Wednesday, June 7, 2017

IWSG: June



It's time for June's IWSG post! The IWSG posts every first Wednesday of the month. June's co-hosts are: JH Moncrieff, Madeline Mora-Summonte, Jen Chandler, Megan Morgan, and Heather Gardner!


Did you ever say "I quit"? If so, what made you come back to writing?

When I graduated college, although I was exhilarated to be a college graduate, I was also feeling pretty burnt out. I was a writing major. My school believed in that academic writing program thing of workshops and literary fiction, trying to channel their writing majors into Bachelor of Fine Arts degrees and MFA programs.

That was not me. I didn't think I was a particularly good fiction writer, to be honest. It was the only kind of writing I'd ever wanted to do but I came out of college thinking I didn't have the chops. I didn't have a particular genre I was drawn to write (I had a few I was very drawn to, reading-wise). I was hardly the most talented, most praised, most encouraged, or most anything of my fellow writing majors.

But I didn't actually say, "I'm never creatively writing ever again. I quit."

I think I decided that trying to finish up a story I'd been writing and rewriting since college was the way to go, for some reason. I'd been wanting to write a real book since I was 12. I had time, after graduating grad school. I might as well write that book now.

Thus, Book the First. It's terrible, by the way, but it represents that last gasp of the stuff I was writing as a relaxer in college. It was never meant to be submitted in writing workshops.

I eventually came around to realizing that my entire personality is just..."writer." Storytelling is compulsive. The incremental improvements, the nuggets of info and technicalities, the satisfying (or not satisfying) shape of a story coming together and doing what it's supposed to...

There's no coming back from that sort of thing.

17 comments:

  1. Love this! I felt like my writing teachers were trying to turn us into the next "great American writer" like Harper Lee or F. Scott Fitzgerald. Writing genre fiction was certainly not encouraged, and my second teacher outright hated it. I think college is good for weeding out the people who don't really want to be writers. The rest of us, we'll find our ways back. It's just who we are.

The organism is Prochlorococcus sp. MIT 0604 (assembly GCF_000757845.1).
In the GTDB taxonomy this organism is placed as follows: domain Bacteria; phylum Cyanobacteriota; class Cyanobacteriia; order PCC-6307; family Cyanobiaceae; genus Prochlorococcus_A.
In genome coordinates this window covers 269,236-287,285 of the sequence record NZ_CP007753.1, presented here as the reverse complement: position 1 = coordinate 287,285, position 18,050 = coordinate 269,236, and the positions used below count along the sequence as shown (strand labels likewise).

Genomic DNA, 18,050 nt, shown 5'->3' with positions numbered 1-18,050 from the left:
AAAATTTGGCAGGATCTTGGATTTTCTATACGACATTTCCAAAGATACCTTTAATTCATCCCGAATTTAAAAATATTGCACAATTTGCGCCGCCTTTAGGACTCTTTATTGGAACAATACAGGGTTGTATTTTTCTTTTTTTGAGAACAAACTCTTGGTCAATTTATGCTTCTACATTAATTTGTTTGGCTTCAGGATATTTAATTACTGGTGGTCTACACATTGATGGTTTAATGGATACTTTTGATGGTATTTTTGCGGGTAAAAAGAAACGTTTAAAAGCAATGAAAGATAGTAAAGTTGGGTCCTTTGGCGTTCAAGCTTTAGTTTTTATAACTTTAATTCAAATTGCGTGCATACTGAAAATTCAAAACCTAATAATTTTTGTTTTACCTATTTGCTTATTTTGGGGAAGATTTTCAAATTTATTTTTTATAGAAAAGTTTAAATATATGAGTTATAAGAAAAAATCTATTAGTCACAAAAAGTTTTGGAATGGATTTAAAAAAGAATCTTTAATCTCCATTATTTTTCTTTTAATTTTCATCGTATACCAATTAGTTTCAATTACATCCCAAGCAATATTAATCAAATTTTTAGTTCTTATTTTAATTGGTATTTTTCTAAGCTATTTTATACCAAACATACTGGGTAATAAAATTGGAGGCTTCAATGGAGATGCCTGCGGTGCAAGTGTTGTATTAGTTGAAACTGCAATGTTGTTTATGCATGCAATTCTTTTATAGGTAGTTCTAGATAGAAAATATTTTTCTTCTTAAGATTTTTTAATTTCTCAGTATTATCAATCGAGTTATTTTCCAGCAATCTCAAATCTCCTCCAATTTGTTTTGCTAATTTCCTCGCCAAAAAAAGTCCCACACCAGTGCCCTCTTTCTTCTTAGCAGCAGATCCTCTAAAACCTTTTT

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    1. There was definitely some of that great American literary writer thing going on, but there was also that great American contemporary writer thing going on as well and, I've come to realize, neither of those things are me.

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  2. Too true. I'm glad you were able to leap the gap and figure our your own brand of awesome. And book 1? Who ever wants the word to see that? LOL. Here's to learning and growing, eh?

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    1. Book the First was terrible--it's before I got over that "omg so much research" gap in writing historical fiction.

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  3. I suppose the trick is to find your niche. Just be who you are, and write what you write best.
    The world already had a Harper Lee and F. Scott Fitzgerald... and we all know that one of each person is enough.

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  4. Funny how we do that. Good or not, I'd write because I do it because I need to. I doubt I'll ever get rich and I don't care.

    Anna from elements of emaginette

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    1. I think it starts with that. Making money with it, though, would be better :-)

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  5. 12 was the age I started writing my first book. We often need that start books. They are good for us. :)

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    1. Funny. 12 is when I decided I wanted to be a writer.

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  6. It's funny no matter how we try to escape it, it remains with us. 'Writer' is always part of our personality!

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    1. It's so true. Thanks for stopping by!

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  7. Keep being the fabulous writer that you are. After an intense work, like grad school, it makes sense that you needed a brain break.

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  8. I'm so glad you didn't listen to that negative voice. Who cares about writing the perfect literary work, the next great American novel? Write what you love and readers will see your enthusiasm and love your book, too.

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  9. We have to remain true to ourselves, especially in things like writing. Glad you hit your niche :)

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  10. I've heard that creative writing programs can sometimes be killer. Okay for me personally once I got my B.A., I had this whole panicked - but I need a real job feeling. But the writing never goes away does it?
    Anne from annehiga.com

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  11. So true! It's addictive as hell, though it torments us.

    I'm glad you didn't give up. Most of the writers lauded in college courses weren't appreciated until after death, anyway. And what fun is that?

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Thank you so much for your comments and thoughts. Check back soon. I reply to all comments. Happy reading!